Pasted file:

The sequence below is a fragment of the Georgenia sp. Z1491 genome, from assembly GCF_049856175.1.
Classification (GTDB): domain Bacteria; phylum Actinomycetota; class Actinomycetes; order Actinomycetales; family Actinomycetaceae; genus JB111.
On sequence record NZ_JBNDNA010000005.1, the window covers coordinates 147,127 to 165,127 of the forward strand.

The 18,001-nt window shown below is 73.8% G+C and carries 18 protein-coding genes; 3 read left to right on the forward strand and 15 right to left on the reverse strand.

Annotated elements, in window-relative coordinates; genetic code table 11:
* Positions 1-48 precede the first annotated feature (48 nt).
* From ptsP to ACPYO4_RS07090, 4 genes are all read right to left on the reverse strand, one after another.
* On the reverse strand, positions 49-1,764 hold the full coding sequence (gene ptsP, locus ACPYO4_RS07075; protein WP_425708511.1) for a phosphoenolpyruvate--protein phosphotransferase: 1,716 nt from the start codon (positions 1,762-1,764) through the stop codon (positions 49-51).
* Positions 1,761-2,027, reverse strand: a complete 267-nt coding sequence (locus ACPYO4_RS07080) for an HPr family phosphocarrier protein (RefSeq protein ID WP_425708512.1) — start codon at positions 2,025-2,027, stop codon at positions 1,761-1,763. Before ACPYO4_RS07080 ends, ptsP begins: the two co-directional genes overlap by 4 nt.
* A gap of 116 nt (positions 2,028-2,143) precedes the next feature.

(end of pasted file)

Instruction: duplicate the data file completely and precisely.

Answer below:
The sequence below is a fragment of the Georgenia sp. Z1491 genome, from assembly GCF_049856175.1.
Classification (GTDB): domain Bacteria; phylum Actinomycetota; class Actinomycetes; order Actinomycetales; family Actinomycetaceae; genus JB111.
On sequence record NZ_JBNDNA010000005.1, the window covers coordinates 147,127 to 165,127 of the forward strand.

The 18,001-nt window shown below is 73.8% G+C and carries 18 protein-coding genes; 3 read left to right on the forward strand and 15 right to left on the reverse strand.

Annotated elements, in window-relative coordinates; genetic code table 11:
* Positions 1-48 precede the first annotated feature (48 nt).
* From ptsP to ACPYO4_RS07090, 4 genes are all read right to left on the reverse strand, one after another.
* On the reverse strand, positions 49-1,764 hold the full coding sequence (gene ptsP, locus ACPYO4_RS07075; protein WP_425708511.1) for a phosphoenolpyruvate--protein phosphotransferase: 1,716 nt from the start codon (positions 1,762-1,764) through the stop codon (positions 49-51).
* Positions 1,761-2,027, reverse strand: a complete 267-nt coding sequence (locus ACPYO4_RS07080) for an HPr family phosphocarrier protein (RefSeq protein ID WP_425708512.1) — start codon at positions 2,025-2,027, stop codon at positions 1,761-1,763. Before ACPYO4_RS07080 ends, ptsP begins: the two co-directional genes overlap by 4 nt.
* A gap of 116 nt (positions 2,028-2,143) precedes the next feature.